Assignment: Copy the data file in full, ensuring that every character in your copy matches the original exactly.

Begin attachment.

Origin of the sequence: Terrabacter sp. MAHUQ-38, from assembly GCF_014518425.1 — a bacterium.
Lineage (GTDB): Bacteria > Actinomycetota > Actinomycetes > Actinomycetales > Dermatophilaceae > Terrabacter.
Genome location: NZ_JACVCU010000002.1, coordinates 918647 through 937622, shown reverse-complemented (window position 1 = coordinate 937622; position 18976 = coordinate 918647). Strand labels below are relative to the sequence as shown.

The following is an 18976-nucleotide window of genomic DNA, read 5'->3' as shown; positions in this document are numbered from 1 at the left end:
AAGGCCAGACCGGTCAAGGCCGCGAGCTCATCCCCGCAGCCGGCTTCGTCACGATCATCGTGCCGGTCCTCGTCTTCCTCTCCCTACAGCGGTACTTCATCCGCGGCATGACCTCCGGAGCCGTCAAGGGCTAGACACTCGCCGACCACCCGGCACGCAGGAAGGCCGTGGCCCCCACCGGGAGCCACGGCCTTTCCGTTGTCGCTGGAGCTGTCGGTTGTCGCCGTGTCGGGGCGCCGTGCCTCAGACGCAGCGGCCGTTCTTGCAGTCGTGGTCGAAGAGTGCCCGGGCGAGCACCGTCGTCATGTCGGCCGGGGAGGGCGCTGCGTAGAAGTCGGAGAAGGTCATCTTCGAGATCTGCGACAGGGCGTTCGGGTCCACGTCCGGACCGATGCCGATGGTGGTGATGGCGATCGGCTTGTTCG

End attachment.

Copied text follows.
Origin of the sequence: Terrabacter sp. MAHUQ-38, from assembly GCF_014518425.1 — a bacterium.
Lineage (GTDB): Bacteria > Actinomycetota > Actinomycetes > Actinomycetales > Dermatophilaceae > Terrabacter.
Genome location: NZ_JACVCU010000002.1, coordinates 918647 through 937622, shown reverse-complemented (window position 1 = coordinate 937622; position 18976 = coordinate 918647). Strand labels below are relative to the sequence as shown.

The following is an 18976-nucleotide window of genomic DNA, read 5'->3' as shown; positions in this document are numbered from 1 at the left end:
AAGGCCAGACCGGTCAAGGCCGCGAGCTCATCCCCGCAGCCGGCTTCGTCACGATCATCGTGCCGGTCCTCGTCTTCCTCTCCCTACAGCGGTACTTCATCCGCGGCATGACCTCCGGAGCCGTCAAGGGCTAGACACTCGCCGACCACCCGGCACGCAGGAAGGCCGTGGCCCCCACCGGGAGCCACGGCCTTTCCGTTGTCGCTGGAGCTGTCGGTTGTCGCCGTGTCGGGGCGCCGTGCCTCAGACGCAGCGGCCGTTCTTGCAGTCGTGGTCGAAGAGTGCCCGGGCGAGCACCGTCGTCATGTCGGCCGGGGAGGGCGCTGCGTAGAAGTCGGAGAAGGTCATCTTCGAGATCTGCGACAGGGCGTTCGGGTCCACGTCCGGACCGATGCCGATGGTGGTGATGGCGATCGGCTTGTTCG